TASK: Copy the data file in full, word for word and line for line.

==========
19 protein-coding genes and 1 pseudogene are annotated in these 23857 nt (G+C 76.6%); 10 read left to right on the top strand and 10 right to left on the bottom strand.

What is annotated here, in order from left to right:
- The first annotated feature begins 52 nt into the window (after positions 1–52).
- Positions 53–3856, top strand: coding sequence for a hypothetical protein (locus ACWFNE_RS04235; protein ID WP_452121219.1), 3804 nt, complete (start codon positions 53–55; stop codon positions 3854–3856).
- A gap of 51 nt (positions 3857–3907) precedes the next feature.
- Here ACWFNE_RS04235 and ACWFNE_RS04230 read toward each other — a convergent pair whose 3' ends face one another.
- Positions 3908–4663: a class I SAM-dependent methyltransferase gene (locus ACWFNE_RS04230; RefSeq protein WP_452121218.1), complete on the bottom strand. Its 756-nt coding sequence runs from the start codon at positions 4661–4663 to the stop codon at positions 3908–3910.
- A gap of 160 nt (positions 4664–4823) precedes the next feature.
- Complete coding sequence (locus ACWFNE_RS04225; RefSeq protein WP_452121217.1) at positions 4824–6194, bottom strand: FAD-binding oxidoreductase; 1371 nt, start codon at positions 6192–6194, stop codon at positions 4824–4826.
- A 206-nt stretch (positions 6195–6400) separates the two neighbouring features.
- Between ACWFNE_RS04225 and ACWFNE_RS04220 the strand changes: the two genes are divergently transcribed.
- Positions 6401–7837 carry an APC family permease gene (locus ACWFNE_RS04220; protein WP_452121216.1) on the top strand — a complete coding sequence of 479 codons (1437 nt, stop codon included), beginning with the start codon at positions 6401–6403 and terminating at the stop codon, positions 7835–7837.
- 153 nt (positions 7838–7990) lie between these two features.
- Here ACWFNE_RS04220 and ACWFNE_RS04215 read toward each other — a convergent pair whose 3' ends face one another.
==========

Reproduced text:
19 protein-coding genes and 1 pseudogene are annotated in these 23857 nt (G+C 76.6%); 10 read left to right on the top strand and 10 right to left on the bottom strand.

What is annotated here, in order from left to right:
- The first annotated feature begins 52 nt into the window (after positions 1–52).
- Positions 53–3856, top strand: coding sequence for a hypothetical protein (locus ACWFNE_RS04235; protein ID WP_452121219.1), 3804 nt, complete (start codon positions 53–55; stop codon positions 3854–3856).
- A gap of 51 nt (positions 3857–3907) precedes the next feature.
- Here ACWFNE_RS04235 and ACWFNE_RS04230 read toward each other — a convergent pair whose 3' ends face one another.
- Positions 3908–4663: a class I SAM-dependent methyltransferase gene (locus ACWFNE_RS04230; RefSeq protein WP_452121218.1), complete on the bottom strand. Its 756-nt coding sequence runs from the start codon at positions 4661–4663 to the stop codon at positions 3908–3910.
- A gap of 160 nt (positions 4664–4823) precedes the next feature.
- Complete coding sequence (locus ACWFNE_RS04225; RefSeq protein WP_452121217.1) at positions 4824–6194, bottom strand: FAD-binding oxidoreductase; 1371 nt, start codon at positions 6192–6194, stop codon at positions 4824–4826.
- A 206-nt stretch (positions 6195–6400) separates the two neighbouring features.
- Between ACWFNE_RS04225 and ACWFNE_RS04220 the strand changes: the two genes are divergently transcribed.
- Positions 6401–7837 carry an APC family permease gene (locus ACWFNE_RS04220; protein WP_452121216.1) on the top strand — a complete coding sequence of 479 codons (1437 nt, stop codon included), beginning with the start codon at positions 6401–6403 and terminating at the stop codon, positions 7835–7837.
- 153 nt (positions 7838–7990) lie between these two features.
- Here ACWFNE_RS04220 and ACWFNE_RS04215 read toward each other — a convergent pair whose 3' ends face one another.